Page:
Wednesday, March 31, 2010

Thursday, March 25, 2010

Waltz Technique Notes

Tips for today:
  • [Waltz, Lady] Double Reverse Spin: step 1, straight back, don't turn hip either or turning foot to side which will be in partner's way.
  • [Waltz, Lady] Chasse From PP: pay special attention to stay on Man's R side, not drift to center or R side.
  • [Waltz, Lady] Lady's left hand should stay at the same place on Man's R arm, especially after whisk.
  • [Waltz, Lady] Back Whisk: Step 1 and 2, really drive, as Lady is on the outside.
  • [Waltz, Lady] Natural figures: after step 1, the shoulder should not stop, it needs to keep rotating and continue the flow.
  • [Waltz, Lady] Whisk: Promenade Position: lady should not pull her R arm back, leave it to Man, tuck R shoulder under and in.
  • [Waltz] CBM/Torque: when hips turn with body, it's not CBM anymore.

Monday, March 22, 2010

Waltz technique: Frame and Movement

  • Instead of putting arms strictly to the side to make frame wide, think of making it round, holding a big ball in front of you using the arm and body. Keep it that way throughout the figures.
  • Coming into frame: Lady starts with R arm in front, keep that position when Man draws his L elbow back, i.e. lady should not move upper body forward making R shoulder/upper arm start going back. Keep upper body back and allow lower body to connect with partner, bend knees forward.
  • Be light on Man's arms: think of dancing holding a cup of water, hold your own arm/weight, body absorbs bounces.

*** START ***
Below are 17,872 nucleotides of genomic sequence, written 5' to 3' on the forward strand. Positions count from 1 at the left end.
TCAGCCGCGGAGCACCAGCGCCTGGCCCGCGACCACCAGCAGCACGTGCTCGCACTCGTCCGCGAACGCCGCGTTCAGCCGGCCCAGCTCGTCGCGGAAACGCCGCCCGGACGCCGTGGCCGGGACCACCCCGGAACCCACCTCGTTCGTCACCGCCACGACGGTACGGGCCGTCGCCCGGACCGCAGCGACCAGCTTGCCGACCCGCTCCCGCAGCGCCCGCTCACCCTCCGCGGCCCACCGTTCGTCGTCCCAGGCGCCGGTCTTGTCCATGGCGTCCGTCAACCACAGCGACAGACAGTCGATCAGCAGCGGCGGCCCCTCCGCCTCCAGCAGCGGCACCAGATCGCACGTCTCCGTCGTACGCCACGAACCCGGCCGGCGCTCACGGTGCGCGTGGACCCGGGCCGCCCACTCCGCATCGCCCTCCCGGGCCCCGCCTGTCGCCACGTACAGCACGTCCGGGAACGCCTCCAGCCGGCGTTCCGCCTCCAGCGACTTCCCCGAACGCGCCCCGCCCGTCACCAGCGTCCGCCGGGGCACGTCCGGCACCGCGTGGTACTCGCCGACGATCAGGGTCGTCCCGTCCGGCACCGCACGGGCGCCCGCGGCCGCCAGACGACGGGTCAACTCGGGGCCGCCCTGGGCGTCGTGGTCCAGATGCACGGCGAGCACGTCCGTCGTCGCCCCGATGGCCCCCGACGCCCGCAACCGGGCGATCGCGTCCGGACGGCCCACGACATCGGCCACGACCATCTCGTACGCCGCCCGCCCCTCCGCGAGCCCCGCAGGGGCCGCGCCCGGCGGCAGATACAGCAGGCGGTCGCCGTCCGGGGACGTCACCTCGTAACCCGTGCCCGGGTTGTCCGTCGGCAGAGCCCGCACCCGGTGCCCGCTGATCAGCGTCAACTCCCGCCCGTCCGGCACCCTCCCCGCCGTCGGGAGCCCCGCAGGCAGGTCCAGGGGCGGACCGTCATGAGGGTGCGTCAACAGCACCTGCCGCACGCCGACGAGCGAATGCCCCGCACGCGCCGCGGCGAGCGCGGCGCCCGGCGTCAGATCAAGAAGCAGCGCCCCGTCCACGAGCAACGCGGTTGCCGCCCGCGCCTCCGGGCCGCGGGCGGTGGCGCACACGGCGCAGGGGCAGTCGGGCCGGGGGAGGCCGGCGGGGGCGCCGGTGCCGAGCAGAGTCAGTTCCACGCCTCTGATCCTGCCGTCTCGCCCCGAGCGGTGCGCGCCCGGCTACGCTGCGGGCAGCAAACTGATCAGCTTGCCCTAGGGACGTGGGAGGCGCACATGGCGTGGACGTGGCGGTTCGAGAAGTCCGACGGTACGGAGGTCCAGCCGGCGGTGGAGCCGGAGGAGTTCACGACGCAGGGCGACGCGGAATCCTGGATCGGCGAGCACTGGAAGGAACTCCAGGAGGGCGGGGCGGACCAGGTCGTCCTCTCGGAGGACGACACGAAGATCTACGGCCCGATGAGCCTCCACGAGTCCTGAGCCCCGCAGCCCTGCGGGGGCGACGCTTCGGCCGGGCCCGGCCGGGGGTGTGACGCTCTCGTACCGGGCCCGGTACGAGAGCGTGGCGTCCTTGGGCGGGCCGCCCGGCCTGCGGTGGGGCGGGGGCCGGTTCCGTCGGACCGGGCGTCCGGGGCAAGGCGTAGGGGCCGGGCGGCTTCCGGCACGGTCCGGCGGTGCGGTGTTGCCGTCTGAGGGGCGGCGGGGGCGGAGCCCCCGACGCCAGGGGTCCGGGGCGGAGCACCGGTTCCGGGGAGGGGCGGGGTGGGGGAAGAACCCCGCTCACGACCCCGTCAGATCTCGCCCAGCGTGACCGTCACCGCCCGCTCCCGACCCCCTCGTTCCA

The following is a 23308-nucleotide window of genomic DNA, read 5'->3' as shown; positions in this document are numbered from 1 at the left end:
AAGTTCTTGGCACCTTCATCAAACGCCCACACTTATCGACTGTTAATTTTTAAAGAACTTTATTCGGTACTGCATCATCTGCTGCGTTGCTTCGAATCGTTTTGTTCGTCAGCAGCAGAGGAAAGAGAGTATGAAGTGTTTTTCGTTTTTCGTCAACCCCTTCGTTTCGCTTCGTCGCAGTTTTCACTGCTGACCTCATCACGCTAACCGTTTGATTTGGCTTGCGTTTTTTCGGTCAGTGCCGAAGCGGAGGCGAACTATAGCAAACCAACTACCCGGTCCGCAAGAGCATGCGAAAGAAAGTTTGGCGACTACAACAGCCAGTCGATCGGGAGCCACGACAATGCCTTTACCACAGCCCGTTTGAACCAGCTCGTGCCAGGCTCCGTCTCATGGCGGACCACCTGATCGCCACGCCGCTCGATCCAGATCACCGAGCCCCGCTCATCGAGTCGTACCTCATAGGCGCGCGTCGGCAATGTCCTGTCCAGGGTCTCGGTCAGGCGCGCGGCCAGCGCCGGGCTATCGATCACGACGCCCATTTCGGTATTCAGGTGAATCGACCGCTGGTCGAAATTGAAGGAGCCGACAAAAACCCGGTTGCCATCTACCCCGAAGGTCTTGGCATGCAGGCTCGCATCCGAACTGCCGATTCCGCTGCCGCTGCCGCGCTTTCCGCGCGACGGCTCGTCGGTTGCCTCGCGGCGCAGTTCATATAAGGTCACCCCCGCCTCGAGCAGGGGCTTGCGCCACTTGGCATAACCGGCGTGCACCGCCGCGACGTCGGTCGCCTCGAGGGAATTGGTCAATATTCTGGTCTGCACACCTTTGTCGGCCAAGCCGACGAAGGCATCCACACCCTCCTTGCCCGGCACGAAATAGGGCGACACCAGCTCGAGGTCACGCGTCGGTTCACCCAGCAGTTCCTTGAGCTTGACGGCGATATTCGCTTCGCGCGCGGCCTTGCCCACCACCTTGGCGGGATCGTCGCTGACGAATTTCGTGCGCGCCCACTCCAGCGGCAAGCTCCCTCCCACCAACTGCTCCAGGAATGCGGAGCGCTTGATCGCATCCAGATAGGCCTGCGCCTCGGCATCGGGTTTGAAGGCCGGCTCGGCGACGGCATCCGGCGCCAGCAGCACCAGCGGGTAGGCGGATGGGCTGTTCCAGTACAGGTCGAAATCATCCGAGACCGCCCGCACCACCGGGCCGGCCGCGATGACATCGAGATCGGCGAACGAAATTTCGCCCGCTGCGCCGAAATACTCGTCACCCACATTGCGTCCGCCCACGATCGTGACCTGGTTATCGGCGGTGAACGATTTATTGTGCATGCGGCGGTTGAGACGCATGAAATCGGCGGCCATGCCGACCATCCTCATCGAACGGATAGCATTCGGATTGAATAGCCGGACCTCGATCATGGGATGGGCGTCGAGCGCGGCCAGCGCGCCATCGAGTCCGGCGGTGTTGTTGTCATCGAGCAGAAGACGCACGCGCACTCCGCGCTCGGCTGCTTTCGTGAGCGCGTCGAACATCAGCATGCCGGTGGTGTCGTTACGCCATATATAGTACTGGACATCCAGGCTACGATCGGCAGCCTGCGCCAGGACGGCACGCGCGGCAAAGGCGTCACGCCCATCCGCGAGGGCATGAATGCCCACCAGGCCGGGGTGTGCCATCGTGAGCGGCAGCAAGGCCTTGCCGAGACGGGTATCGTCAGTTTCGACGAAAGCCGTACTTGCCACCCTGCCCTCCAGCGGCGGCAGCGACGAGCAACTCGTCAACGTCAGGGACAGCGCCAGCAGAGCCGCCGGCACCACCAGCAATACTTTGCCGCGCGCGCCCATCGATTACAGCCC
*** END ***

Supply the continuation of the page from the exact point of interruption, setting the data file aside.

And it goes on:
• Counter balance: 
    • In order to go more left (left arm), the muscle on left side of the body is crunching sort of diagonally to the right. "counter arms going left"
    • To go up, let free the lower body, bent the knees and stretch upper body up.
    • To "bend back" more, counter balance by moving knee, lower body forward.
  • Head:
    • Look 1/8 to left, do not overturn, that won't look natural. The eyes should be able to see the tip of the right fingers. Otherwise, either R arm is too far behind, or head is turning too much to left.
    • Because the upper body is bending back, the head should follow that bent line to create more volume, (neck straight with the line, don' break/bend neck, don't do straight upright either.)
  • Leg: Lady's R leg should be more close to Man's R leg (than to Man's L leg) - in general, move to left to allow more free movement.
  • CBM (i.e. Torque): for turns, shaping: when hips turn with the body, it's not CBM anymore. 
  • Whisk, ending promenade position: Lady: pay attention not to pull R arm back, leave it to Man, tuck R shoulder in.
  • Natural Turn: 2nd half, step 4: CBM; step 5: really drive, big step.
  • Double Reverse Spin: keep body contact with Man throughout the figure, stay left.
  • Back whisk: count "2": need to really drive, big step, otherwise, the ending alignment will be funny and Man needs to use Chasse from PP to adjust alignment. Preceding half of Natural Turn could over turn, ending Man backing DW.

Friday, March 19, 2010

US National Amateur Dancesport Championship results

The US National Amateur Dancesport Championship (March 11-13, 2010) has just completed in Utah. Results are posted at

U.S. National - Amateur Standard Championship - (W/T/VW/F/Q) 
Number Couples = 41 Number Rounds = 4

1 757 Ronen Zinshtein Miriam Ismaylova Brooklyn, NY
2 503 Igor Mikushov Margaret Midura
3 556 Pasha Pashkov Daniella Karagach Staten Island, NY
4 455 Tal Livshits Vlada Semenova Fair Lawn, NJ
5 183 Leonid Burlo Sasha Alekseyeva
6 667 Simeon Stoynov Kora Stoynova Bellevue, WA

U.S. National - Amateur Latin Championship - (CC/S/R/PD/J) 
Number Couples = 51 Number Rounds = 4

1 770 Valentin Chmerkovskiy Daria Chesnokova Saddle Brook, NJ